Usually when we talk about self-care we talk about actions. We talk about self-care as being taking time for yourself, maybe going to the spa or working out. It’s ‘me’ time and looking after yourself. Self-care can be these things, but sometimes self-care is doing the dishes. Sometimes self-care is doing the thing we least want to do. It’s doing the hard stuff.
So how do we know the difference? I’ve had women ask me this question over and over. What should I do? How do we know whether caring for ourselves is doing the dishes or if it’s going to the spa all day instead? How do we know if it’s getting up early for a workout or sleeping in? How do we know if it’s eating a cheeseburger or eating a salad?
Self-care is an opportunity for us to learn about ourselves and to love ourselves.
So often we use “self-care” as a punishment. We tell ourselves it’s more loving to eat a salad, when it feels entirely wrong. Or we indulge in a day of nothing as an escape from our reality, instead of as a break. I hear women say things like “I need to learn to trust myself” and then they force themselves to go on a strict diet, even though it feels terrible, and they pretend that’s what they need. They try to mold themselves, their lives and their bodies, into being something that they think they should be, instead of taking the time to ask themselves who they are.
The thing is, with self-care, it matters why we are doing it. It matters why we are choosing to eat the salad instead of the cheeseburger, or get up early to workout instead of sleeping in. It’s easy to mask self-punishment as self-care when we aren’t in tune with ourselves. When we haven’t taken the time to really get to know ourselves.
So instead of asking, what should I do?
Start asking, how does it feel?
What We Need
“I just can’t get enough of you,” I said to him. “I mean, I think you could hold me forever and it still wouldn’t be enough.”
Although this sounds romantic, it wasn’t. I didn’t mean it in a “fairy tale” sort of way. I really meant what I was saying. It wouldn't be enough – it wouldn’t fill me.
I’ve come to this realization slowly, that he wouldn’t be able to rid me of this empty feeling that I had expected him to fill. We would spend time together and it would be good, sometimes amazing, and then we’d be apart and I’d feel like something was missing again. The kind of empty restlessness would return. Well, I must just need more of him right? I must just need more time with him? If I had enough, or if we were connected enough, then I’d feel satisfied and not empty.
I’d tried so many times before with so many people before: date nights, planning, trying to find a formula for the relationship that would make me always feel good. Maybe if they said or did the right things, or if said or did the right things, then I’d be happy. Then I’d feel loved, filled, complete.
Or maybe he wasn’t the right person. Maybe if I found the right person they’d be able to fill me and this emptiness would leave. Maybe the right person would make me happy. Someone else. Something else.
We’ve been taught this idea that another person completes us - that another person makes us happy. I’ve heard from people in relationships talk about their partner saying, “She makes me so happy.” or “He just doesn’t make me happy.” We’ve been taught that our partner - that someone other than ourselves - is responsible for how we feel, and is responsible for our happiness.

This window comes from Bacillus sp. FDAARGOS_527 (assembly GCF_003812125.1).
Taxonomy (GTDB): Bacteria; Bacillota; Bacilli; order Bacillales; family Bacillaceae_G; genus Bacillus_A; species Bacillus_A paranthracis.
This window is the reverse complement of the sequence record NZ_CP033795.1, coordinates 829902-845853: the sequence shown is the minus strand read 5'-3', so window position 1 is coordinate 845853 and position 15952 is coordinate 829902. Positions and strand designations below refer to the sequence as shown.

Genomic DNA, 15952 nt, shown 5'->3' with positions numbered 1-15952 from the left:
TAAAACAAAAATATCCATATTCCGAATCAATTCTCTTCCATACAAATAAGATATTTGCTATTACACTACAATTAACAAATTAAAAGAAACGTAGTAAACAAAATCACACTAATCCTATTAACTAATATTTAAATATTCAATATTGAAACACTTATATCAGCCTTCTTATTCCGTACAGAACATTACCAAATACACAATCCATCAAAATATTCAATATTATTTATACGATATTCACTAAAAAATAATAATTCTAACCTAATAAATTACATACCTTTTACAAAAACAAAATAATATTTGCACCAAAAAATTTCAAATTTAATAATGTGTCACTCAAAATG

But why was this happening? Why wasn’t I feeling filled up?
We can get confused when we think of people and relationships in this way, but it becomes clearer with an inanimate object like food. So let’s replace a partner with a cookie or entire box of cookies, a bag of chips or a pizza. Whatever your thing is.
Most of us are aware of emotional eating. We’ve caught ourselves eating far too many cookies, or maybe reaching the bottom of the box of cookies, and then realizing that we weren’t wanting cookies at all. Sometimes when we are sad, stressed or angry we try to use food to make ourselves feel better. We eat and eat because it distracts us for a moment. It helps us avoid whatever else is really going on in our lives. Then we reach the end of the food and we are right back where we started. We still have our emotions left to deal with.
We can do that with people. We can use people to make us feel better just like we use food when we emotionally eat. Instead of dealing with our own emotions, we expect other people to deal with them for us - to make us feel better. We try to use them to fill ourselves up.
But the problem is that it doesn't work, like emotional eating, it just covers up what we don't want to deal with. There was a reason I wasn't feeling filled up. There was a reason I felt like it would never be enough.
He wasn't filling me, because he couldn't. He wasn't what I needed.
Before I knew this, I expected that my partner would always make me happy. When he inevitably couldn't, I would get frustrated. I’d be left feeling empty and disconnected and the relationship would be strained. Just like when we use food to deal with our emotions and end up in unhealthy bodies, when we use our partner to deal with our emotions we end up in unhealthy relationships.
Instead of using something outside of ourselves to feel better, like food or our partner, we can learn how to deal with our emotions ourselves. We can learn how our thinking, and not something outside of us, is creating how we are feeling.
Now instead, when I feel like my partner isn’t filling me, I don’t blame it on him. I don’t expect him to make me feel better. I look into myself and I ask myself what I really need. What am I not dealing with inside me? What emotion or problem am I expecting my partner to solve?
It all comes back to realizing that we create our own happiness. It isn’t something outside of ourselves that makes us happy or doesn’t make us happy. It’s our own thoughts that are creating our happiness or our unhappiness. It's our own thoughts that are filling us up or leaving us depleted.